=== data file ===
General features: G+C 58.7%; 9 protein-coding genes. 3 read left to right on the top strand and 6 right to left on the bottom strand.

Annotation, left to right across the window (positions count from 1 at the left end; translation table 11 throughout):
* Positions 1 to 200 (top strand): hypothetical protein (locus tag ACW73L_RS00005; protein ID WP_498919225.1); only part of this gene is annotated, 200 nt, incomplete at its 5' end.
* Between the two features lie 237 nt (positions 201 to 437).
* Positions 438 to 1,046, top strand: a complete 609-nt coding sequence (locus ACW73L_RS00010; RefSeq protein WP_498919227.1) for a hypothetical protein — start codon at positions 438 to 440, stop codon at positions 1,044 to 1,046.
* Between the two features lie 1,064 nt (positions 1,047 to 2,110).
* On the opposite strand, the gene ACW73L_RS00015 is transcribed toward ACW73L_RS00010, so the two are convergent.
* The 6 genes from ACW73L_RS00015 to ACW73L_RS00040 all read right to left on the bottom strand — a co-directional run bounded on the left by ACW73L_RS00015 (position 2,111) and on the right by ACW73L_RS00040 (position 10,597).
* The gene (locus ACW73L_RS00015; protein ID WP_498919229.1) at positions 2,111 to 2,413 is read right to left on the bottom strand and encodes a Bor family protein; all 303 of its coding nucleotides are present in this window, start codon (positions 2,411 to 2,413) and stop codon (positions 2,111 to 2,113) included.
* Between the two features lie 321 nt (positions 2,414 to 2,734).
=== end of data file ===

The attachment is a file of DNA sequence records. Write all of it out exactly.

General features: G+C 58.7%; 9 protein-coding genes. 3 read left to right on the top strand and 6 right to left on the bottom strand.

Annotation, left to right across the window (positions count from 1 at the left end; translation table 11 throughout):
* Positions 1 to 200 (top strand): hypothetical protein (locus tag ACW73L_RS00005; protein ID WP_498919225.1); only part of this gene is annotated, 200 nt, incomplete at its 5' end.
* Between the two features lie 237 nt (positions 201 to 437).
* Positions 438 to 1,046, top strand: a complete 609-nt coding sequence (locus ACW73L_RS00010; RefSeq protein WP_498919227.1) for a hypothetical protein — start codon at positions 438 to 440, stop codon at positions 1,044 to 1,046.
* Between the two features lie 1,064 nt (positions 1,047 to 2,110).
* On the opposite strand, the gene ACW73L_RS00015 is transcribed toward ACW73L_RS00010, so the two are convergent.
* The 6 genes from ACW73L_RS00015 to ACW73L_RS00040 all read right to left on the bottom strand — a co-directional run bounded on the left by ACW73L_RS00015 (position 2,111) and on the right by ACW73L_RS00040 (position 10,597).
* The gene (locus ACW73L_RS00015; protein ID WP_498919229.1) at positions 2,111 to 2,413 is read right to left on the bottom strand and encodes a Bor family protein; all 303 of its coding nucleotides are present in this window, start codon (positions 2,411 to 2,413) and stop codon (positions 2,111 to 2,113) included.
* Between the two features lie 321 nt (positions 2,414 to 2,734).